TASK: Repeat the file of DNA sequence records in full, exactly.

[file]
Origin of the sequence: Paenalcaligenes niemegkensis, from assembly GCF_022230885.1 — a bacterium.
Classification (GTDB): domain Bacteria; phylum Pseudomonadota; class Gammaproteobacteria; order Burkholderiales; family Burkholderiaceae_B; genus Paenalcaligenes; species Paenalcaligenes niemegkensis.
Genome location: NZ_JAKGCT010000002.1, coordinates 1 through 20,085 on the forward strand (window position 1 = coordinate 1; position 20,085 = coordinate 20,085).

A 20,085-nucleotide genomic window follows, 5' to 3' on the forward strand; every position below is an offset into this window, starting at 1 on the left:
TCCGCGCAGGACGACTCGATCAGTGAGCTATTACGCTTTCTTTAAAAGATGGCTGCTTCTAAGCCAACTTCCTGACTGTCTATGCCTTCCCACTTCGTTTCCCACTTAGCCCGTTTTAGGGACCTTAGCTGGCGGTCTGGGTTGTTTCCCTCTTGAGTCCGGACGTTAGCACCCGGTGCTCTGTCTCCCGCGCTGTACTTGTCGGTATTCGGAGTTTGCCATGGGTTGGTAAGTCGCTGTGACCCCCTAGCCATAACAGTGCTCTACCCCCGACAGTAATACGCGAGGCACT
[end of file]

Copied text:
Origin of the sequence: Paenalcaligenes niemegkensis, from assembly GCF_022230885.1 — a bacterium.
Classification (GTDB): domain Bacteria; phylum Pseudomonadota; class Gammaproteobacteria; order Burkholderiales; family Burkholderiaceae_B; genus Paenalcaligenes; species Paenalcaligenes niemegkensis.
Genome location: NZ_JAKGCT010000002.1, coordinates 1 through 20,085 on the forward strand (window position 1 = coordinate 1; position 20,085 = coordinate 20,085).

A 20,085-nucleotide genomic window follows, 5' to 3' on the forward strand; every position below is an offset into this window, starting at 1 on the left:
TCCGCGCAGGACGACTCGATCAGTGAGCTATTACGCTTTCTTTAAAAGATGGCTGCTTCTAAGCCAACTTCCTGACTGTCTATGCCTTCCCACTTCGTTTCCCACTTAGCCCGTTTTAGGGACCTTAGCTGGCGGTCTGGGTTGTTTCCCTCTTGAGTCCGGACGTTAGCACCCGGTGCTCTGTCTCCCGCGCTGTACTTGTCGGTATTCGGAGTTTGCCATGGGTTGGTAAGTCGCTGTGACCCCCTAGCCATAACAGTGCTCTACCCCCGACAGTAATACGCGAGGCACT